8. May 3, 2010 #7
    RUTA, that was a great read.

    Say we programmed a very intelligent artificial intelligence and leave it to itself. Now this AI is sitting inside a computer and starts to contemplate why it's bits flip. It can discern a pattern through experimentation and even devise functions with fourier transforms that give the AI information about what happens when it's bits flip.

    Though no matter the experiment, the AI will never understand the mechanism that allows it's bits to flip.
  9. May 3, 2010 #8
    If the wave function is not real, and pilot waves are not real, then how does the double-slit experiment show interference?
  10. May 3, 2010 #9
    From Speakable and unspeakable in quantum mechanics, by J.S. Bell, p. 171. This is from an essay of the same name.

    I would say that, in terms of the types of mathematics that are taught to budding physical theorists, the one that is the most powerful and yet receives the least amount of attention, is the idea of wave theory itself. The theoretical physicists of today, therefore, are highly skilled in terms of discrete, matrix-like mathematical systems, but when it comes to issues such as deriving the specific harmonic solutions to the wavefunction itself, most theoretical physicists tend to find themselves at a loss, and there is consequently a profound lack of spatio-temporal intuition at play in the contemporary literature.
  11. May 3, 2010 #10


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    My colleagues in physical chemistry deal extensively with wave functions to generate pretty pictures of orbitals. The solid state physicists also rely heavily on a conceptual view using the wave function, speaking of current densities flowing through various lattices. I think where one can use this picture effectively, the ontological mysteries are minimal (for many of my colleagues in these areas, I would say the conundrums of QM are non-existent). However, those who specifically study QM conundrums tend to find the matrix formalism better suited for analysing such phenomena. I can't imagine trying to model the quantum liar paradox via Schrodinger's equation. What a mess :-)
  12. May 3, 2010 #11


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    For an explanation whereby there are no quantum entities moving from the source, through the slits and subsequently impinging on the detector to cause a click in the twin-slit experiment, see the material in Section 2 concerning Figure 4 of “Reconciling Spacetime and the Quantum: Relational Blockworld and the Quantum Liar Paradox,” W.M. Stuckey, Michael Silberstein & Michael Cifone, Foundations of Physics 38, No. 4, 348 – 383 (2008), quant-ph/0510090. In this interpretation of QM, the only entities with ontological status are the pieces of the experimental equipment. Thus, the choice is not limited to "wave or particle" or "wave and particle," as Bell argued. There is another option, "neither wave nor particle," i.e., no "quantum/screened off entities" at all.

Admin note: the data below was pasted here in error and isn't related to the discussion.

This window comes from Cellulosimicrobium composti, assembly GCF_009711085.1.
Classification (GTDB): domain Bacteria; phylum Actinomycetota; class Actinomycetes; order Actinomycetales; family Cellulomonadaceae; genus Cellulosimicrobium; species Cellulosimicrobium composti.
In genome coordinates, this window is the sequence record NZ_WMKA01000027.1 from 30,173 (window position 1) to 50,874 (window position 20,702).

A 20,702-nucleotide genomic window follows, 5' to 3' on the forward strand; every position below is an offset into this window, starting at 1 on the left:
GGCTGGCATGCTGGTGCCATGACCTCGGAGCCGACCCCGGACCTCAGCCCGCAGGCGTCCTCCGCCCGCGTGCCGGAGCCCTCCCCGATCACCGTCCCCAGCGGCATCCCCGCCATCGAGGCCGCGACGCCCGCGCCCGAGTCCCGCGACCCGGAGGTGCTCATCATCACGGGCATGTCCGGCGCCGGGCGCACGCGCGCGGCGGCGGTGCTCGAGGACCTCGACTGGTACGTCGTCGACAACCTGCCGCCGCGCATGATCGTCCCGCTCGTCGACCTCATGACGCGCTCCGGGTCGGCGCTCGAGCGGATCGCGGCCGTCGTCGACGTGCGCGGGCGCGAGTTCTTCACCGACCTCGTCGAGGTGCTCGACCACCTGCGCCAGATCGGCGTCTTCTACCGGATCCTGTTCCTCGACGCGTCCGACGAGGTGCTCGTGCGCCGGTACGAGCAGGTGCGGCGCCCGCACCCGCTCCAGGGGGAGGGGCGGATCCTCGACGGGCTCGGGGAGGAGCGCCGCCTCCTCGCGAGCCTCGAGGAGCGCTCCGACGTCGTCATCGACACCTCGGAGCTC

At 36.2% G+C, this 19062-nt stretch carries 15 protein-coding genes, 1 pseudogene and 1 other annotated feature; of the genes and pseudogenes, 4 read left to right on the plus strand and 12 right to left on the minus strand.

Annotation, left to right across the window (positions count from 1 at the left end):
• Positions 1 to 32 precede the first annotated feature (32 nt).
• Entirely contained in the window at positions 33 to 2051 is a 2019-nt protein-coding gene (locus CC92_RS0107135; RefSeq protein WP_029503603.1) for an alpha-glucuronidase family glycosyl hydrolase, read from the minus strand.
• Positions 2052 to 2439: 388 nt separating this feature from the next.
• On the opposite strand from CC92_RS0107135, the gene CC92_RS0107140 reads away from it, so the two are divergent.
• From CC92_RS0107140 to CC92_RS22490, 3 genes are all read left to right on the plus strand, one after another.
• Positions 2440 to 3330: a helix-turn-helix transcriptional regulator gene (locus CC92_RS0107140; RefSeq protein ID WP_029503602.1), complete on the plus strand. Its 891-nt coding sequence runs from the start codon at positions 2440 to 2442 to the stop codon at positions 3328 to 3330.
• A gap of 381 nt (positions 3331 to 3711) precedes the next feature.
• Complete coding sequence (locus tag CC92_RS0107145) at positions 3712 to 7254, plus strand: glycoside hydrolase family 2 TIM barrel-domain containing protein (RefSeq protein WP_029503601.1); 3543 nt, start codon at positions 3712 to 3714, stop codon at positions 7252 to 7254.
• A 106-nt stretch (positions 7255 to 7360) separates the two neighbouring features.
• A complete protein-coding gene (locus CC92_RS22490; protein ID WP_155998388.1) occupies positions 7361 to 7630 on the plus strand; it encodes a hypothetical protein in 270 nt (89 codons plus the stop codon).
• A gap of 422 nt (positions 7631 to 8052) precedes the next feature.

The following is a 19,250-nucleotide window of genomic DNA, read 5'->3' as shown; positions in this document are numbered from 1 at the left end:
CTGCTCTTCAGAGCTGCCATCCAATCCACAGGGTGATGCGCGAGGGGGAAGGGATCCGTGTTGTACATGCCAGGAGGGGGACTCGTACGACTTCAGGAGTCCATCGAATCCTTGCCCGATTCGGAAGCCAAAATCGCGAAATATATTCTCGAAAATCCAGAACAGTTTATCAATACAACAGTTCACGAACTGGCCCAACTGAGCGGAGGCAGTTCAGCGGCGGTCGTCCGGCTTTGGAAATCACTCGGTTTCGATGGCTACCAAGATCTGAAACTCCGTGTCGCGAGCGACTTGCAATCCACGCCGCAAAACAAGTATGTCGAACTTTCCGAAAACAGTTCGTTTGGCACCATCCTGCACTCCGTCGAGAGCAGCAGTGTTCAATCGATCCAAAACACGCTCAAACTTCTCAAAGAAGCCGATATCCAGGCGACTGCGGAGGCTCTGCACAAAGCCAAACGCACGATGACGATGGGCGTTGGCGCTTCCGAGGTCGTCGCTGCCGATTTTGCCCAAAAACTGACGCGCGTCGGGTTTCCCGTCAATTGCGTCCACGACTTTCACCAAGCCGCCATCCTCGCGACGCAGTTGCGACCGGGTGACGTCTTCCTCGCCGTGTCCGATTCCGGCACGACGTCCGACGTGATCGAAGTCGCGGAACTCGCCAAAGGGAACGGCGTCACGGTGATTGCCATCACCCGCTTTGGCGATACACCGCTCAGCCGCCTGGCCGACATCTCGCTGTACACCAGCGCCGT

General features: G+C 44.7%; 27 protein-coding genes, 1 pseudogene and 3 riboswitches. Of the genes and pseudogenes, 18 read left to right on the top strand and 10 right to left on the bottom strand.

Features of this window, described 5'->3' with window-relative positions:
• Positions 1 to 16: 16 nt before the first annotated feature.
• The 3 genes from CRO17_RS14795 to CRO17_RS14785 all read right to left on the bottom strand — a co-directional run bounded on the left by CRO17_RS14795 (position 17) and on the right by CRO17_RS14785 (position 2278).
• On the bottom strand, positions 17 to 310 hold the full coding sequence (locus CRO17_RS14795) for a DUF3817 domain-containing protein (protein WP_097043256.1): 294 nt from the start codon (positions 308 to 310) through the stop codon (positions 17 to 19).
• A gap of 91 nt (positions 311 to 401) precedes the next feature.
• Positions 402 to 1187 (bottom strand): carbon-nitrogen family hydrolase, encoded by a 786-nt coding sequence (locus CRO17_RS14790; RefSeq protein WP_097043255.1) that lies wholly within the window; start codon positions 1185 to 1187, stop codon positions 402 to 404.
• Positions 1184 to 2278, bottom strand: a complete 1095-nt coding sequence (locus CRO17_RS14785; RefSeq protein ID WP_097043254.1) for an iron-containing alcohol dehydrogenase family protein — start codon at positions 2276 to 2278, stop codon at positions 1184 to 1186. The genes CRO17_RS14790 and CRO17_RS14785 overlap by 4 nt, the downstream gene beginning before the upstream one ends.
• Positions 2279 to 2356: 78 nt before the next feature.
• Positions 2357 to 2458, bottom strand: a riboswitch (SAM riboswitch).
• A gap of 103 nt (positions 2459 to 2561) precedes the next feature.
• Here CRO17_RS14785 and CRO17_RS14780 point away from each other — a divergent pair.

13. May 3, 2010 #12
  14. May 3, 2010 #13
  15. May 3, 2010 #14
    Yes, please do so extensively.
  16. May 3, 2010 #15
    How about a new quantum conundrum - the Real-Unreal duality? If a 'particle' can be both a wave and particle, why couldn't it be both real and unreal, depending on the mode of inquiry? How else would you reconcile conservation of mass/energy with tunneling or quantum jumps and real wavefunctions? Both sides to the debate(real vs unreal) seem to have good arguments for their case.
  17. May 3, 2010 #16


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    "epistemic -- of, relating to, or involving knowledge"

    As opposed to

    "ontic -- of, relating to, or having real being"

    So, "psi epistemic" means the wave function is knowledge about ... , it doesn't necessarily "exist" or have "being." In BM, psi definitely exists and acts on the quantum particles, so psi is ontic. Of course, it could be both, but in RBW it's purely epistemic.
  18. May 3, 2010 #17
    So, my thinking is that your chemist and solid-state friends are much more directly involved with "physics proper," whereas the QM guys seem to be much more in tune with issues of a more "game theoretical" nature. (I'm thinking that QM'ers would probably be much tougher bluff against in hold 'em poker.) I guess, along with Bell, I just have a problem with people's desire to construct direct correlations between the Gendanken experiments of QM and the reality, as it exists, "out there." Bell absolutely despised the notion of "quantum logic," in the sense of being a kind of radical upheaval of the system of thought that has been around since ancient times.
  19. May 3, 2010 #18
    Thanks RUTA. I guess that is no different than what we already talked about above.

    It is intuitive that at it's very nature, the make up of things involve a chaotic mix of harmonic oscillations. This is clear in that nature itself is not very blocky, or hard edged as you learn in wave mechanics that hard edges involve a great number of high frequency functions in fourier analysis and high frequencies undergo rapid damping and interference.

    If the very fundamentals of things are made up of such oscillations though how could a detector made of the same fundamentals detect such a thing.
  20. May 3, 2010 #19
    This sounds like String Theory, would that be a fair assessment?
  21. May 3, 2010 #20
    Could be, I know very little about String Theory, only ever read a layman's book about it once or twice.